Supply kickbacks ‘rife’ in Dubai hotel industry

Industry experts say kickbacks are way of life to win supply deals for big hotel chains
Supply kickbacks ‘rife’ in Dubai hotel industry
Kitchen staff from Dubais Burj al-Arab hotel are currently on trial accused of taking bribes from suppliers
By Louise Birchall
Thu 12 Jan 2012 12:34 PM

Hotel staff in Dubai are regularly bribed by suppliers creating a trade in poor-quality food and drink products sold at inflated prices, industry sources have said.

Suppliers complained they had been effectively shut out of the market by companies able to net hotel contracts by offering generous kickbacks to staff.

“It’s getting quite bad; it makes it really difficult to do business. For somebody that doesn’t have deep pockets or is not open to these unethical practices, it is very difficult,” one Dubai-based Halal-food supplier told Arabian Business’ sister title, Hotelier Middle East.

Suppliers were driving the practice of offering kickbacks, he said.

“But these individuals in the hotels shouldn’t buy into such unethical practice, and they’re the ones encouraging it by accepting it,” he added.

A Dubai court heard this week that kitchen staff  at Dubai’s luxury Burj al-Arab hotel had taken nearly $250,000 in bribes in exchange for buying substandard food from suppliers at marked-up prices.

The head chef and butcher in the Jumeirah Group-run property had also allowed frozen fish to be passed off as fresh produce to guests, the Dubai Criminal Court of First Instance was told

In a statement to the court, the chef said he had been approached by two staff members following his promotion to head chef in 2008 and told he would be paid monthly in exchange for only buying vegetables, meat and seafood from four specific suppliers.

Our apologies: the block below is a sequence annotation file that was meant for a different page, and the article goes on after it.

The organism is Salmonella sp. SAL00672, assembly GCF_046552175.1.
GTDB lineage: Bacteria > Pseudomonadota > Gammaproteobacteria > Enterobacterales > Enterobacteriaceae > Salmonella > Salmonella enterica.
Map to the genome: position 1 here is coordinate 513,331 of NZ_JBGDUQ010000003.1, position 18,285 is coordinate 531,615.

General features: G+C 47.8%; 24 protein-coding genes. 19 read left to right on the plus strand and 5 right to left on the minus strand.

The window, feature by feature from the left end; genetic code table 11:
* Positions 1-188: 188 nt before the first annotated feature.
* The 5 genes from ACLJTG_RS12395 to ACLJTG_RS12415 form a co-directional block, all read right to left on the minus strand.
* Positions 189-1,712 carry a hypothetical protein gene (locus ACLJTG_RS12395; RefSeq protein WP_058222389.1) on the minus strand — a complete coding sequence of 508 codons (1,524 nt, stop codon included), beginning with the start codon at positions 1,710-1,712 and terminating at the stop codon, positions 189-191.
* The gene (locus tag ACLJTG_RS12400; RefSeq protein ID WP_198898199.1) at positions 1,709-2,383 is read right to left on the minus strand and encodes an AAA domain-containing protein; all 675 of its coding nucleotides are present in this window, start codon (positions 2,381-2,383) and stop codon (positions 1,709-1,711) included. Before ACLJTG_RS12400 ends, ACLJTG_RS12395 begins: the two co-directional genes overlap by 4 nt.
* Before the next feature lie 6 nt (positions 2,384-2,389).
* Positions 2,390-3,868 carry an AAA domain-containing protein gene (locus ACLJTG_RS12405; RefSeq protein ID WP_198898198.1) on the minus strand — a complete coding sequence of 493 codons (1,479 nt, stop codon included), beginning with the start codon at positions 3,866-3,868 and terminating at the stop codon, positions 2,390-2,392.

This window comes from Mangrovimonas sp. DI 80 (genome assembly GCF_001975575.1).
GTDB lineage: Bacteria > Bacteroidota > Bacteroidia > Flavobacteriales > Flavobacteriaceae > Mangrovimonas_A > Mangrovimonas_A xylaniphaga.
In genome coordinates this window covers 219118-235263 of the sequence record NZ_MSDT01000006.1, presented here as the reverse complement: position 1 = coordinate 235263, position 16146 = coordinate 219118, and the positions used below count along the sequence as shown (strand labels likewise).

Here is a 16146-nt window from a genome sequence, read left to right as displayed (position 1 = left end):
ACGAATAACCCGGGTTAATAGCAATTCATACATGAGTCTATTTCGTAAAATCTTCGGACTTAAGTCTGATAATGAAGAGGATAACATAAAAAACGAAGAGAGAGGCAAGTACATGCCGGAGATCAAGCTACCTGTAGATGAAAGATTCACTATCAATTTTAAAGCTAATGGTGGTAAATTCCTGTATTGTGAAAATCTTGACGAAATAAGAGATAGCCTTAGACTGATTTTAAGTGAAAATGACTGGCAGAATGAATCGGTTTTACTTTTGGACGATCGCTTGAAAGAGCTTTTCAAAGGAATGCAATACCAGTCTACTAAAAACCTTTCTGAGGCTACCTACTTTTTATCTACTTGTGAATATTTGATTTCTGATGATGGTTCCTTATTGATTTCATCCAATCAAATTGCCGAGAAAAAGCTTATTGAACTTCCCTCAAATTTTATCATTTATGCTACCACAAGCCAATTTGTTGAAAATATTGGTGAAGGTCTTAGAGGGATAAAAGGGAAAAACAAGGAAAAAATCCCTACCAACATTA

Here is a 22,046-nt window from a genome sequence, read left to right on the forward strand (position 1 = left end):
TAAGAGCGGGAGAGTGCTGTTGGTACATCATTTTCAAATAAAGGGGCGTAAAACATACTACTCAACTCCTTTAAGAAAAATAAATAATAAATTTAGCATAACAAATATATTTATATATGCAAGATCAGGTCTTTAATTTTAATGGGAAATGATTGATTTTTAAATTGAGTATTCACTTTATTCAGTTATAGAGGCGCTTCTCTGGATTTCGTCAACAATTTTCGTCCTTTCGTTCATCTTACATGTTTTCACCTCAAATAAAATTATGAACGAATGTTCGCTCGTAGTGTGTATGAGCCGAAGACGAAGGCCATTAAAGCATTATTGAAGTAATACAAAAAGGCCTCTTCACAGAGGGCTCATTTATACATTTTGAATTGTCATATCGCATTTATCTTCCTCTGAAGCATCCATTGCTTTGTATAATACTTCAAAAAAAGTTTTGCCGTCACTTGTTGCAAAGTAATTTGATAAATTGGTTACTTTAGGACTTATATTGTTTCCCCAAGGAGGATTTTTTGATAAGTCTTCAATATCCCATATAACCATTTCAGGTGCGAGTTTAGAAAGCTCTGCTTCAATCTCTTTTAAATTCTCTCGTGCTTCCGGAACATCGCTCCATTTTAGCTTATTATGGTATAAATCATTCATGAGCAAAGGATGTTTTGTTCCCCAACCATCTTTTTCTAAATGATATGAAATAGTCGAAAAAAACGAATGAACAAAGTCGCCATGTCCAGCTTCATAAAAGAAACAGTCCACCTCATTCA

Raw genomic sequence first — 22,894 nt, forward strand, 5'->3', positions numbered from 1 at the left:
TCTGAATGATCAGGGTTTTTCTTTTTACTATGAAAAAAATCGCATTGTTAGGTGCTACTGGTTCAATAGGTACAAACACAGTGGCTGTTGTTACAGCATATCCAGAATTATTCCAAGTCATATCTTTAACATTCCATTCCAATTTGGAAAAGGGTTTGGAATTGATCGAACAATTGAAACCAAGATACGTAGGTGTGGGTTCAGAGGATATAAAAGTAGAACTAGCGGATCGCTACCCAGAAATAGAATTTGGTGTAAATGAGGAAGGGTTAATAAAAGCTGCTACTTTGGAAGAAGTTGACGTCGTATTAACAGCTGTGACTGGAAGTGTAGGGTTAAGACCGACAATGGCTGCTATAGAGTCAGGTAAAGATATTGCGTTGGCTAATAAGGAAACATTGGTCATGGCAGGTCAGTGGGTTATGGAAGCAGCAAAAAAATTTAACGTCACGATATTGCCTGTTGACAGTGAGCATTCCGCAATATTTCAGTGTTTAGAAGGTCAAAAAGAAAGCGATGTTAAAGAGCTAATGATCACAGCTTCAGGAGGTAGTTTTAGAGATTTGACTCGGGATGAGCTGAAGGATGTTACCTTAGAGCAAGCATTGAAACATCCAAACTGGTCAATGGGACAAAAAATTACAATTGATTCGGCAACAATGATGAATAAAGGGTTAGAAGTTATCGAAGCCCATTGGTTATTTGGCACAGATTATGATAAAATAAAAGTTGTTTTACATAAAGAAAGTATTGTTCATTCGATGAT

A purchase manager at one Dubai hotel said bribes were not specific to food and beverage but spanned all areas of the hotel chain.

 “Kickbacks are… also in engineering, pre-opening projects, purchase of furniture fixture and equipments and operating stocks and equipments,” the manager said. “For example how many financial controllers make it a point to check engineering-related items?”

Smaller scams can be as simple as accepting smaller volumes of food, for the same price.

“Lower-level employees, for example the receiving clerk who is in-charge of receiving goods. He can be bribed by a fruit and vegetable vendor to receive less. If the order was for 35kgs of tomatoes, then he would be receiving only 25kgs physically whereas the invoice would show 35kgs. These are some of the examples and there are more,” the manager said.

Former Taj Hotel Dubai executive chef Joe Vock also claimed that bribery was a "problem" in the market. 

"It affects all hotels here as a lot of them aren't buying the best product that is available because the guys are taking kickbacks, especially in the purchasing departments."

Marcus Dudley, director of food and beverage, Moevenpick Hotel Jumeirah Beach, said he personally hadn’t been offered a bribe.

“We had suspicions about six months ago that one of our employees was involved in that, but no proof and we called in about five different suppliers and asked them directly and of course they said 'no' and were highly offended, whether they were involved in it or not,” he said.

Ibn Battuta Gate executive chef Tunji Oladipo, who has worked in Dubai for 11 years, said that corruption is not specific to Dubai’s hotel market.

“It’s always been the case everywhere. When I worked in London it was the same situation, it’s just become a little more aggressive recently because all the suppliers are going down the same route, supplying the same type of things – there aren’t a lot of specialist items.

“There has always been a lot of supplier buttering up, not so much bribes with money – but gifts and things like that and now they are a little more aggressive,’ added Oladipo.

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